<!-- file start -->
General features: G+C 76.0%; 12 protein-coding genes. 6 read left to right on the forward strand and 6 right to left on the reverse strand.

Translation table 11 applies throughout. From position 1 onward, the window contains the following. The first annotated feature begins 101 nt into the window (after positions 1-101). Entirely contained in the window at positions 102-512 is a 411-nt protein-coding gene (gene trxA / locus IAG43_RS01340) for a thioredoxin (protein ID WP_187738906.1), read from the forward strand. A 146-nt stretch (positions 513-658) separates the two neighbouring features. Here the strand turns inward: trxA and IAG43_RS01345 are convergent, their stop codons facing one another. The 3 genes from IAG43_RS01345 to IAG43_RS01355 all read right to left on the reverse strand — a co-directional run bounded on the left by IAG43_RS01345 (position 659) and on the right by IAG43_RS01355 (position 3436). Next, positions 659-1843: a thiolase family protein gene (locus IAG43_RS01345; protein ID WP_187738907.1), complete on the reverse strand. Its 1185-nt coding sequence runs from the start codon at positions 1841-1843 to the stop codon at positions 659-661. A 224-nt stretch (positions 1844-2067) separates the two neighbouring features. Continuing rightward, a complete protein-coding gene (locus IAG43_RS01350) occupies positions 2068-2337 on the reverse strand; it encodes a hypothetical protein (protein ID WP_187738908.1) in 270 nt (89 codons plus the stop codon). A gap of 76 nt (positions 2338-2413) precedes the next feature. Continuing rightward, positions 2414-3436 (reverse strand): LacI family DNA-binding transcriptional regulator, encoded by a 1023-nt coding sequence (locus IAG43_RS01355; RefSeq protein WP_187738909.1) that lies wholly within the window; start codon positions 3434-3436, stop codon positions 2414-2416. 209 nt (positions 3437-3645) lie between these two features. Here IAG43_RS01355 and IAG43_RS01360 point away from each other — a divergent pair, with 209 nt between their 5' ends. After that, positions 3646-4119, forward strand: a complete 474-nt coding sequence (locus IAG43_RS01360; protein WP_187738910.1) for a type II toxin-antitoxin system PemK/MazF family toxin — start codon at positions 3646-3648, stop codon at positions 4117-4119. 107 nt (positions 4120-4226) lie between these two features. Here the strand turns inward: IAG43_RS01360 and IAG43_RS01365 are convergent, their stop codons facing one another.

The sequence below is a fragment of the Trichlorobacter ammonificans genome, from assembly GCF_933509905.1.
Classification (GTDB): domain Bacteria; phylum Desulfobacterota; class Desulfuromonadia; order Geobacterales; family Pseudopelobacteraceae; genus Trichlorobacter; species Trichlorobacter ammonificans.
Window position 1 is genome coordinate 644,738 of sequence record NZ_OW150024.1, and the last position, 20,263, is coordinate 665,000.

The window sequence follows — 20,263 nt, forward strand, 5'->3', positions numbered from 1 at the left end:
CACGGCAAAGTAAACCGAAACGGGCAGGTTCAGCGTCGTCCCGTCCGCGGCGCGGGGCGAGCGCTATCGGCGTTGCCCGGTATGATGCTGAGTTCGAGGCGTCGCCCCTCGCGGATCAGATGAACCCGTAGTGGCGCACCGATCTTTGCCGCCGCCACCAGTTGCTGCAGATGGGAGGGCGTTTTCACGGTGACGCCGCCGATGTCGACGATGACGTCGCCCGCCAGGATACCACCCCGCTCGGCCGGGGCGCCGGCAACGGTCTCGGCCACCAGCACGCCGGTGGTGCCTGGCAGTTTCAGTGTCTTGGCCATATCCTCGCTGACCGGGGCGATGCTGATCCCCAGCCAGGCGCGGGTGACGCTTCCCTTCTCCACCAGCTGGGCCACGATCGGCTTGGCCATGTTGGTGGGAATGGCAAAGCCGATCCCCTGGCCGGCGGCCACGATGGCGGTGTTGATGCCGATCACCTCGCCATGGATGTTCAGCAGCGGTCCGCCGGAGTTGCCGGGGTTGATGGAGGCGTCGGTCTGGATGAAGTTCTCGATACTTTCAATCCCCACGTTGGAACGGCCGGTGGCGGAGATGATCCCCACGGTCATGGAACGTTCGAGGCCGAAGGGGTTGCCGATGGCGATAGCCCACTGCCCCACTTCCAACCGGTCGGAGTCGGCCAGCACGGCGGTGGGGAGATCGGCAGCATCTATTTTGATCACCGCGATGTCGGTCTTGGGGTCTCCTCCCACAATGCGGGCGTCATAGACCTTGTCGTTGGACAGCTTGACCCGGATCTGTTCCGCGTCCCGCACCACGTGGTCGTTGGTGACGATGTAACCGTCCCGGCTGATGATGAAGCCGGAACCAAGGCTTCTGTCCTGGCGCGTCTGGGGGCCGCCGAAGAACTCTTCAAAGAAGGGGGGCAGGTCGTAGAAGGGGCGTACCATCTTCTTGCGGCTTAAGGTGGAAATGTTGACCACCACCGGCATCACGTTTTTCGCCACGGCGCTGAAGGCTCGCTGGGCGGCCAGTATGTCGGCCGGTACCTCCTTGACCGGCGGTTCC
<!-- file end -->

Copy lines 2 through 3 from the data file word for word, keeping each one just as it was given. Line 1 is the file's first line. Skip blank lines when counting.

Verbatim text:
Translation table 11 applies throughout. From position 1 onward, the window contains the following. The first annotated feature begins 101 nt into the window (after positions 1-101). Entirely contained in the window at positions 102-512 is a 411-nt protein-coding gene (gene trxA / locus IAG43_RS01340) for a thioredoxin (protein ID WP_187738906.1), read from the forward strand. A 146-nt stretch (positions 513-658) separates the two neighbouring features. Here the strand turns inward: trxA and IAG43_RS01345 are convergent, their stop codons facing one another. The 3 genes from IAG43_RS01345 to IAG43_RS01355 all read right to left on the reverse strand — a co-directional run bounded on the left by IAG43_RS01345 (position 659) and on the right by IAG43_RS01355 (position 3436). Next, positions 659-1843: a thiolase family protein gene (locus IAG43_RS01345; protein ID WP_187738907.1), complete on the reverse strand. Its 1185-nt coding sequence runs from the start codon at positions 1841-1843 to the stop codon at positions 659-661. A 224-nt stretch (positions 1844-2067) separates the two neighbouring features. Continuing rightward, a complete protein-coding gene (locus IAG43_RS01350) occupies positions 2068-2337 on the reverse strand; it encodes a hypothetical protein (protein ID WP_187738908.1) in 270 nt (89 codons plus the stop codon). A gap of 76 nt (positions 2338-2413) precedes the next feature. Continuing rightward, positions 2414-3436 (reverse strand): LacI family DNA-binding transcriptional regulator, encoded by a 1023-nt coding sequence (locus IAG43_RS01355; RefSeq protein WP_187738909.1) that lies wholly within the window; start codon positions 3434-3436, stop codon positions 2414-2416. 209 nt (positions 3437-3645) lie between these two features. Here IAG43_RS01355 and IAG43_RS01360 point away from each other — a divergent pair, with 209 nt between their 5' ends. After that, positions 3646-4119, forward strand: a complete 474-nt coding sequence (locus IAG43_RS01360; protein WP_187738910.1) for a type II toxin-antitoxin system PemK/MazF family toxin — start codon at positions 3646-3648, stop codon at positions 4117-4119. 107 nt (positions 4120-4226) lie between these two features. Here the strand turns inward: IAG43_RS01360 and IAG43_RS01365 are convergent, their stop codons facing one another.

The sequence below is a fragment of the Trichlorobacter ammonificans genome, from assembly GCF_933509905.1.